Do we still know our Heroes?!

I have not given thought to heroes until these past two weeks, when the commemoration of National Heroes’ Day reminded me that if there’s anything they do for us at present, it’s that they give us long weekends.

I don’t mean to imply, though, that holidays are all they’re worth; they’ve done so much more for this land than many of us ever have — or so we are taught to believe. But these weekends feel like they’ve just been long weekends, nothing more. And it does feel kind of sad that we don’t seem to remember why we commemorate them in the first place.

Maybe it’s because the nature of our heroes has changed. Times are different now, and the heroes of old have ceased to be relevant. Perhaps it wouldn’t be an exaggeration to say that "hero" is now synonymous to "icon", since many of the people we call "our heroes" happen to be icons as well, like boxers and movie stars.

While I don’t necessarily agree with it, there is nothing wrong with that. Who a person considers to be his hero is his own business.

But if we have started to look for our heroes in places other than where they used to be, like at the forefront of causes or building the nation, so that our standards for heroism have changed, does that mean that we’ve lost them? Have heroes — people of courage and self-sacrifice, who fight for the greater good — disappeared?

Heroes are important because they remind us of man’s capacity for good in a twisted world. That’s why we need them, and that’s why we hold on to them: they give us something to believe in. They give us hope.

That’s also why, nowadays, we have turned to sectors like media or sports for our heroes. They are able to help us get through the drudgery of reality. When Michael Phelps won his eighth gold medal, we are able to set aside the problems of high prices and government corruption for a moment, and recall the greatness of the human spirit. When Manny Pacquiao won against Barrerra (or Morales, or Diaz), we remember that we, as a nation, still have something to be proud of. We look up to them because they can, to a certain extent, be looked up to.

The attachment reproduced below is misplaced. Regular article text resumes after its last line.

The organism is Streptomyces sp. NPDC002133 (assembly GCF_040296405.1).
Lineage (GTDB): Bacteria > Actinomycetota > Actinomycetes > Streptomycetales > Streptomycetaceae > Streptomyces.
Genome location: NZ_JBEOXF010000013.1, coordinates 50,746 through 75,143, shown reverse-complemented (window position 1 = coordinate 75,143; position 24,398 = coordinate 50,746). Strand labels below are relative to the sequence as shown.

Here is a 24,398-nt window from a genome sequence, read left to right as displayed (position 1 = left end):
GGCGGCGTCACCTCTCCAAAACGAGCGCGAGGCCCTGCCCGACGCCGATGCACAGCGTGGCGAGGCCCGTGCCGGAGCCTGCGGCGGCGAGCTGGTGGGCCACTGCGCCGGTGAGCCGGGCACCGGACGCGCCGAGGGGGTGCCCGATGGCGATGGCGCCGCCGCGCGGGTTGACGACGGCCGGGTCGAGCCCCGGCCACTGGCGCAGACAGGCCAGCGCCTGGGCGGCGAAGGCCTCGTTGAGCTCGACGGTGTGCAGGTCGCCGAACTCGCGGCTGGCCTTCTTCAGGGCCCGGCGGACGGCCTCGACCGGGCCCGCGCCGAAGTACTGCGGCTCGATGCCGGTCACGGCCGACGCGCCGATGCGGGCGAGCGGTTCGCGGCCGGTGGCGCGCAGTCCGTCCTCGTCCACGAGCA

After all, if we look to the realm of politics or society, will we find anyone we can look up to? Maybe there are, but the fact of the matter is we just don’t see them. Or if we do see them, they aren’t inspiring or ‘heroic’ enough to move us to action.

But who would want to be that kind of a hero, anyway? In a system where the lines have become so blurred that heroes are persecuted for doing the right thing, what incentive would you have to be one? Ironically enough, it seems that to play the role of a hero is to accept playing the role of the villain.

But even more ironic is the fact that we kill our heroes while crying out, at the same time, that we need them.

Then again, it’s possible that I’m looking in the wrong places. There are a lot of good people out there who are doing what they can to help change the way things are. They come in different faces: volunteers who help build houses, professionals who prioritize the less-fortunate, even icons who use their status to highlight their advocacies. In a sense, you can call them heroes because they serve as examples for doing the right thing.

It’s not like I mean to discredit their good works, but I don’t think you can boil down heroism to just being good. I think heroism also means doing the right thing even in the face of persecution, because that means you’re brave enough to stand alone. Taken in that sense, heroes are really hard to find. Ironically enough, perhaps that’s what makes them more valuable.

But even more ironic is the fact that it seems to be the heroes who face the greatest persecution who are be able to rally the most people.

I don’t know about you, but I haven’t found those people yet. I’m still holding out for a hero.